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16 Apr 2021

Describing the T cell response in COVID-19 patients

Doherty Institute researchers have identified why some people have prominent and long-lasting T cell immune responses during COVID-19, while T cells are of a much smaller magnitude in others.

The team, led by University of Melbourne Professor Katherine Kedzierska, and postdoctoral researchers in her laboratory Dr Oanh Nguyen and Dr Louise Rowntree used specific research tools, called tetramers, to detect killer T cells directly in patients’ blood and subsequently perform in-depth immune analyses.

Killer T cells (CD8+ T cells) are an integral part of mounting an immune response, responsible for finding and destroying infected cells. They recognise virus fragments presented by HLA (human leukocyte antigen) proteins on the outside of infected cells which sparks an immune response.

These virus fragments presented by a known HLA are called “epitopes”. The HLA is a group of proteins that are responsible for the regulation of the immune system and can vary person-to-person.

The research team found that COVID-19 patients expressing a particular HLA, named HLA-B*07:02, elicited robust and numerically superior killer T cell responses when compared to patients expressing other HLA proteins (HLA-A*02:01 and HLA-A*24:02). These prominent killer T cell responses lasted for at least nine months after recovery.

“We found in patients who had been sick with COVID-19 and had recovered, that this particular killer T cell response where the cells were recognising a specific epitope was very strong,” Dr Rowntree said.

“And interestingly, we saw similar killer T cells recognising this epitope in samples from our cohort taken pre-pandemic – so those individuals who haven’t been exposed to COVID-19.”

Dr Nguyen said the killer T cells in pre-pandemic samples are more of a naïve phenotype, whereas the ones seen in the COVID-19 patients have a memory phenotype, or ‘signature’ of a previous immune response.

“There have been hypotheses suggesting cross-reactivity, so the immune system recognising COVID-19 because of previous exposure to coronaviruses, but what we are seeing is that these killer T cells are naïve, they haven’t got that ‘memory signature’ that our cohort who have had COVID-19 show,” Dr Nguyen said.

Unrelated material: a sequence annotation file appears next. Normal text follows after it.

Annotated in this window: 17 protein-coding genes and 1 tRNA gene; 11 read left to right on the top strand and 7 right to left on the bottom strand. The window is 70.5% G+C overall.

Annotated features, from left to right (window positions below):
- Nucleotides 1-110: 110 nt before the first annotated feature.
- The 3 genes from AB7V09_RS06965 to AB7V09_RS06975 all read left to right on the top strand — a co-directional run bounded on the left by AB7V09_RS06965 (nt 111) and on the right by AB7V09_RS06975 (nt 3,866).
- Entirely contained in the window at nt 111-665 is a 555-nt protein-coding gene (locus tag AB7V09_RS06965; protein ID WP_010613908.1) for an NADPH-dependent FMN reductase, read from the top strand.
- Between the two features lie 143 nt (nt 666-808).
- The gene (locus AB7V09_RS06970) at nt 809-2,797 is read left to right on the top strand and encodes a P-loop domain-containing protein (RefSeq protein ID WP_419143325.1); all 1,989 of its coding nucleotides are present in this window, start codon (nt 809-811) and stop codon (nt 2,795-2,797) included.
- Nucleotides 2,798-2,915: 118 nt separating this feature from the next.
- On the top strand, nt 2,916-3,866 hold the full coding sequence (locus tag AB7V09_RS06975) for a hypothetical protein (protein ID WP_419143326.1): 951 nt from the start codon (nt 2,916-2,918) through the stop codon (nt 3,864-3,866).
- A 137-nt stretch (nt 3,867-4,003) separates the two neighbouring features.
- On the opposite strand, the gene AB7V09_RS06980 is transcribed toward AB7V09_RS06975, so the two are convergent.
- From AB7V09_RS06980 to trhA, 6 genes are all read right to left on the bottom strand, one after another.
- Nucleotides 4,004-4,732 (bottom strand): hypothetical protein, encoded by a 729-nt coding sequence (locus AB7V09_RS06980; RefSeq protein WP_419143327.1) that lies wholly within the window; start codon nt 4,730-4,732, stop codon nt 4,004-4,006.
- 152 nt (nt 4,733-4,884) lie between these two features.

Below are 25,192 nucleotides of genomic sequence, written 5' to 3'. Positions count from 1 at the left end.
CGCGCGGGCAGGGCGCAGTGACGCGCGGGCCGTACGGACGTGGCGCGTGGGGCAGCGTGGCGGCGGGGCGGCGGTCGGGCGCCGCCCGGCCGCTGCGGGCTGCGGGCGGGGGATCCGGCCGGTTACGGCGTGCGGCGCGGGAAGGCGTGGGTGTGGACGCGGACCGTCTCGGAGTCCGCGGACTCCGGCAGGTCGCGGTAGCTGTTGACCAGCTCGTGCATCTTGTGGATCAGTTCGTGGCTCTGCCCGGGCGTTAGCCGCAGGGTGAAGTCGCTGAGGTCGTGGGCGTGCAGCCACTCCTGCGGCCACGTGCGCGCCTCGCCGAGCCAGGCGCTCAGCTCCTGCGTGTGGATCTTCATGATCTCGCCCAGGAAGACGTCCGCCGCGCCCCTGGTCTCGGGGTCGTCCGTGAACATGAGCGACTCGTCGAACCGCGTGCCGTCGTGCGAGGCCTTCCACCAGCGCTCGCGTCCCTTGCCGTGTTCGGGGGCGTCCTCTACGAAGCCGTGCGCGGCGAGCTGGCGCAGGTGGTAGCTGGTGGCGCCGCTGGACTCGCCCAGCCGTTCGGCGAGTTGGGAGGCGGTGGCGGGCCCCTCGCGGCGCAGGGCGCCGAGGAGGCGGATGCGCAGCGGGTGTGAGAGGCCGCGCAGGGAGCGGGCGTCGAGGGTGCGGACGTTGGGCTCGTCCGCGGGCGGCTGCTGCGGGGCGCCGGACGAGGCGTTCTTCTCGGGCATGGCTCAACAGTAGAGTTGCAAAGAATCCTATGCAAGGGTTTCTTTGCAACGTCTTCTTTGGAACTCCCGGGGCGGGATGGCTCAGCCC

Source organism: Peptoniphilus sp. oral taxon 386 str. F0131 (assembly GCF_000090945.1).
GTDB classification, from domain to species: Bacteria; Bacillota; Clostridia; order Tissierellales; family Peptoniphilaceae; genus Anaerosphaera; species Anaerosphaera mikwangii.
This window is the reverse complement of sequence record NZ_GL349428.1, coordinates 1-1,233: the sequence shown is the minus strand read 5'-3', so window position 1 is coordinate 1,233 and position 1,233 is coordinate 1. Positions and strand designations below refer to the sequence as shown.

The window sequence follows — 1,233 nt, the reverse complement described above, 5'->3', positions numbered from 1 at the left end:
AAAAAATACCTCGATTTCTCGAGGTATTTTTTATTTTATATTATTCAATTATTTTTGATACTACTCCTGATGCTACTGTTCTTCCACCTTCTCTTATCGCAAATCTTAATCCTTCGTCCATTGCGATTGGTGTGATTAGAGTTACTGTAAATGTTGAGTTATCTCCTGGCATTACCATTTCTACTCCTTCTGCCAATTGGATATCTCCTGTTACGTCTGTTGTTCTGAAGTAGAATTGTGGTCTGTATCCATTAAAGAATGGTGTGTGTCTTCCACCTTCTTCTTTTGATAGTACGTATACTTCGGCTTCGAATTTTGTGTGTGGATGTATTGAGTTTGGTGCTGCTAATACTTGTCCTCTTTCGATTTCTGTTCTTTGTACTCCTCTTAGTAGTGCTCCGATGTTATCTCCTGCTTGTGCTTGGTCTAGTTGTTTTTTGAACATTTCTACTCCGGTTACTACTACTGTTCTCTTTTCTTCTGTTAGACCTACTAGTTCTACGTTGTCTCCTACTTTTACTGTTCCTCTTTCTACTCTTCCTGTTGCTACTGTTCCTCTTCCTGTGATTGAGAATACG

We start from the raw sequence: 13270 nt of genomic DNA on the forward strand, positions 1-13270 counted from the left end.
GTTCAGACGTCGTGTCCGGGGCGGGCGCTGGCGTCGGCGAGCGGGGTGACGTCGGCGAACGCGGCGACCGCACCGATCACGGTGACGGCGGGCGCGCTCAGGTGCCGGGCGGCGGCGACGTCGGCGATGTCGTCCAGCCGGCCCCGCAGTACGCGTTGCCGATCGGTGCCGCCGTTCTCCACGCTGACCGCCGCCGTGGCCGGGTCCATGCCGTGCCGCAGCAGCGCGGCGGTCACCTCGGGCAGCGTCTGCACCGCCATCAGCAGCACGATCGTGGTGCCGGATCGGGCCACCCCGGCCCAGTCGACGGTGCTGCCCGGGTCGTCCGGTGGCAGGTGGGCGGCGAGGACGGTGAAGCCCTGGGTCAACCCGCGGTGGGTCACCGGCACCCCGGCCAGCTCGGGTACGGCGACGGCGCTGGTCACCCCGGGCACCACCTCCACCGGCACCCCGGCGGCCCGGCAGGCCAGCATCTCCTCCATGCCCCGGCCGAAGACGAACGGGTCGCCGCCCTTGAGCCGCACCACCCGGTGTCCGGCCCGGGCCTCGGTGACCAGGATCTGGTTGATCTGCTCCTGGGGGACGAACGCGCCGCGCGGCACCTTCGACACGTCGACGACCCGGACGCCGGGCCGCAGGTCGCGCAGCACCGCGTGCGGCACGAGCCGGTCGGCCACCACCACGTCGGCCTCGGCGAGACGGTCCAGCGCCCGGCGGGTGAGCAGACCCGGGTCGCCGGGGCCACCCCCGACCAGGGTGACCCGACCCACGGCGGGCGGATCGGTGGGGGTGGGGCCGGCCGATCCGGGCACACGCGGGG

Published today in Immunity (DOI 10.1016/j.immuni.2021.04.009), the team had access to pre-pandemic samples from children, adults and the elderly, allowing them to do this kind of comparison, which has not been done before.

“We found a very large number of the killer T cells in the pre-pandemic group, so we think having this high number of pre-existing cells is a mechanism for a strong immune response when you do get COVID-19. In the immune response, this killer T cell is certainly one of the strongest in the response,” Dr Nguyen said.

In addition, the team looked at the sequence of the receptor that is on the killer T cells and found that it was extremely diverse.

“So the receptor can be made in a number of different ways, making the epitope we looked at more recognisable, which is why we think it’s so common in people expressing HLA-B*07:02,” Dr Rowntree said.

“It’s sort of like many faces seeing the one thing, whereas other epitopes are only seen by a limited number of faces, we refer to it as plasticity.”

Professor Kedzierska said these exciting findings could help in optimising long-lasting T cell immunity to COVID-19.


“It is of a key importance to provide insight into T cell origins in pre-pandemic samples and their subsequent responses in COVID-19 patients. We can use our findings to better inform next generation COVID-19 vaccine design to elicit broadly-protective immunity,” she concluded.

This research was done in collaboration with Monash University, St Jude Children’s Research Hospital (Memphis, USA), Icahn School of Medicine at Mount Sinai (New York, USA), Austin Hospital, Alfred Hospital, Launceston General Hospital and James Cook University.